# Can you solve this gogen puzzle?

I created this gogen puzzle myself:

Add the 25 letters between A and Y to the grid above. Each one should appear exactly once. When you have finished, you must be able to spell the following words moving horizontally, vertically or diagonally around the grid:

ACQUIRE, AXLE, CUT, DERV, FIR, JUST, KEG, MAN, PILE, PRY, ROB, WHAM.

• Thanks for resolving. It looks like an interesting puzzle, changed my downvote into an upvote. Feb 17, 2022 at 0:10
• I hate how the lines are not perfectly horizontal and vertical xD
– Ivo
Feb 17, 2022 at 7:34
• A good point from Ivo Beckers about the lines. I created this puzzle some time ago. If I remember correctly I made it as an image on my Google drive and it was not possible to get the lines horizontal and vertical. I will be attending to this before creating many more of these puzzles. Feb 17, 2022 at 9:08
• Can you spell words right-to-left, and bottom-to-top, and I assume turning any direction as needed? Feb 17, 2022 at 20:16
• Tony: Left to right, right to left, downwards, upwards, diagonally and turning too. Love the blog by the way, especially the picture of the lathe. Feb 17, 2022 at 22:37

What a nice, relaxing puzzle. +1, would solve again on my next coffee break.

Finished grid first:

Deductions used:

• E is next to both D and L, so it can be placed.

• R is next to E, and it needs to be able to reach the B in ROB, so the R is placed.

• A is next to M, and it must have at least 4 unknown neighbours to house all of C,X,N and H. So the A is placed.

• with CXNH around the A, ACQUIRE won't fit onto the three top rows anymore, so the C is placed.

• Now WHAM places the H

• AXLE disambiguates the N an X around the A

• U must me adjacent to C, J and S, so it's placed.

• ACQUIRE now places the Q and I

• the T in JUST is now forced

• P must be adjacent to both I and R, so it is placed

• O in ROB is now forced

• which in turn forces the V in derv (which is some sort of diesel vehicle, it seems)

• the K in KEG has only one spot left

• and even without using the remaining clue (FIR) we know the final empty spot must house the final missing letter, F.

Finally, as an improvement suggestion for the presentation: if you put the clue words to the right of the grid, and the alphabet below it (with the given letters already crossed out), it's much easier to work the puzzle, whether in printed form or in graphics software.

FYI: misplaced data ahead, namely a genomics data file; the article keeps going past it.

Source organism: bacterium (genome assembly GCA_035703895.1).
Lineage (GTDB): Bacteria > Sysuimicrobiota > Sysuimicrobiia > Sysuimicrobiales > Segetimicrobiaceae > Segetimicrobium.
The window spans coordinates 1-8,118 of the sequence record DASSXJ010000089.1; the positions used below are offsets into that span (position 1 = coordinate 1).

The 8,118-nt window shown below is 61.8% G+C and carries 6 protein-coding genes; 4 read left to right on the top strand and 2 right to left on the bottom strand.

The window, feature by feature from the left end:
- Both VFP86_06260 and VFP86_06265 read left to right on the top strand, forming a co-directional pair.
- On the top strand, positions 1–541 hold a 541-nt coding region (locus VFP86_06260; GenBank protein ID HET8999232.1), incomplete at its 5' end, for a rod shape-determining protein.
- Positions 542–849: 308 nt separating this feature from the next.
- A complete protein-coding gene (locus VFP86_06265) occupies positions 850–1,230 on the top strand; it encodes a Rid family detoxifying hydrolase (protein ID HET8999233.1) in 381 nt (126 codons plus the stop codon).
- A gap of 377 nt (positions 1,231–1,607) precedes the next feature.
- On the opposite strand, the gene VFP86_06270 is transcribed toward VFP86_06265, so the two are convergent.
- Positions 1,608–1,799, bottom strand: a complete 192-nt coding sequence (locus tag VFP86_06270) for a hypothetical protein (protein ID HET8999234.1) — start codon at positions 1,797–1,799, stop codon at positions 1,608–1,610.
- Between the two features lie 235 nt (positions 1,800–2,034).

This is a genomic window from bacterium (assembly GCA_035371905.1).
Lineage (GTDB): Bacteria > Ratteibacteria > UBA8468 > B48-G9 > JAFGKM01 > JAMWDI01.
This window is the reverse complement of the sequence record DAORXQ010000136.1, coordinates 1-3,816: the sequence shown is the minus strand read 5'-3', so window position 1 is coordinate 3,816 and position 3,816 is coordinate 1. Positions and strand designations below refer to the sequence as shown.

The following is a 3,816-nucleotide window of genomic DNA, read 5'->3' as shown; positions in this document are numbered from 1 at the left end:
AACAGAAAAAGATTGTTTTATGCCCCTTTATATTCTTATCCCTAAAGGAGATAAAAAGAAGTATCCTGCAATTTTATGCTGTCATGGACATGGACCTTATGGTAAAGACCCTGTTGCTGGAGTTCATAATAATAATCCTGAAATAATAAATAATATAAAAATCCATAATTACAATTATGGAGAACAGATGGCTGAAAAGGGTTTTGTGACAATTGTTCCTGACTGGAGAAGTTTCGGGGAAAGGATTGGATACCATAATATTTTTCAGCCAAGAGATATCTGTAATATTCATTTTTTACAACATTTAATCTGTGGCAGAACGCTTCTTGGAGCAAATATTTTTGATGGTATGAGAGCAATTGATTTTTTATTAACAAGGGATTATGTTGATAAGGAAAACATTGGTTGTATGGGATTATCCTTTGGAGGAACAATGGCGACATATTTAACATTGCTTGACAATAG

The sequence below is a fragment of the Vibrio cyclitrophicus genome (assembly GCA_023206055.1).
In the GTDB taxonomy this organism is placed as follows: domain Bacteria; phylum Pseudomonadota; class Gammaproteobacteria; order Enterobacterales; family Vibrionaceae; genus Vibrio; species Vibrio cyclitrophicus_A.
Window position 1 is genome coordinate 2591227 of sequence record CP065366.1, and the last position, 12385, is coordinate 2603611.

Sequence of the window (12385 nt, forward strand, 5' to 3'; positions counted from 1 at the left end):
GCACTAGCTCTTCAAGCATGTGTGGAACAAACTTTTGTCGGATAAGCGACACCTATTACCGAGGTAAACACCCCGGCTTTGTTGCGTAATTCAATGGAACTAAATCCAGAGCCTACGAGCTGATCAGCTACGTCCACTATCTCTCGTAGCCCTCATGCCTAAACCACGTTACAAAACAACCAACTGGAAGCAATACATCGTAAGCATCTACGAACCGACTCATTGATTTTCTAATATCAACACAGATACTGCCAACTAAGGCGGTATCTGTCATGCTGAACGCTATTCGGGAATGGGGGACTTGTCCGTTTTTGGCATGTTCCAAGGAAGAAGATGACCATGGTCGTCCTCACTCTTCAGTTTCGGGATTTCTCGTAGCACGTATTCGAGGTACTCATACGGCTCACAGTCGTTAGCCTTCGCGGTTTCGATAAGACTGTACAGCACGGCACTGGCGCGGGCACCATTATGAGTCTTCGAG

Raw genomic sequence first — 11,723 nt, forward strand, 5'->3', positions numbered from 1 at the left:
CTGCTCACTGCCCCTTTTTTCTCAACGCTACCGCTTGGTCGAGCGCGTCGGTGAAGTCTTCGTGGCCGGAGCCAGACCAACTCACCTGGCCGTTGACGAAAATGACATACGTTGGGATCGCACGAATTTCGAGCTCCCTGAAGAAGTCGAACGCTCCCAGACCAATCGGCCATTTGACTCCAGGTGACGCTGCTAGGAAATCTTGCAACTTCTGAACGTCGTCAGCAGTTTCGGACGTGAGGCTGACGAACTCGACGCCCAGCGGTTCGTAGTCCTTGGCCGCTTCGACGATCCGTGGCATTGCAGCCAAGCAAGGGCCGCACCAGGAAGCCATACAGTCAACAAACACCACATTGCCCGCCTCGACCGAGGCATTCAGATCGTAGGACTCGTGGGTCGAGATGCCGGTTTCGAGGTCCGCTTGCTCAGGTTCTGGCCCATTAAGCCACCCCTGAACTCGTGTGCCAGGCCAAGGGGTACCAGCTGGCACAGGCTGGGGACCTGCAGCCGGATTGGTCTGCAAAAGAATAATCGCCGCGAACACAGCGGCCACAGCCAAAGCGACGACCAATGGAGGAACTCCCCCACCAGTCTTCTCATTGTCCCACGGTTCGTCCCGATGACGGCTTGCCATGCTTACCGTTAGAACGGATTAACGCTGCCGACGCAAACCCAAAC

Here's what it might look like:

This image contains a puzzle that's made by user @international-dba, so it's not PD. OP can of course use it freely.

I couldn't get the pre-crossed-out letters look nice, so I left that thing out. Here's a link to the empty grid I drew for it with GD. As you can see, it's quite heavily aliased, but scaling it down will antialias it for you, so I couldn't be bothered to redo it properly. Feel free to use it in any way you like. (Whoever you are. All my own work here is PD by default.)

• (I suspect the downvotes are an artefact of the puzzle originally being a link-only and not self-contained - now that all the information has been presented in the question I suspect the votes will largely be retracted or reversed...)
– Stiv
Feb 16, 2022 at 9:43
• @Stiv Looks like you are correct, a couple of them have already disappeared. IMO, a downvote is a very bad substitute for a VTC. Removed the remark from the question, as the puzzle is already in the "earning badges" level of points, as it should.
– Bass
Feb 16, 2022 at 21:24
• Thank you for the finished grid. I will publish this below my own answer this evening. Feb 17, 2022 at 9:11
• I have just seen the problem with the remaining clue (FIR). I ran my program without it and it refused to run because there was no letter F in the other words so it never got as far as checking for a unique solution. Feb 17, 2022 at 9:32
• @InternationalDBA if you have questions about how this site works, what's acceptable, what the rules are, etc. you can ask on Puzzling Meta Feb 17, 2022 at 14:43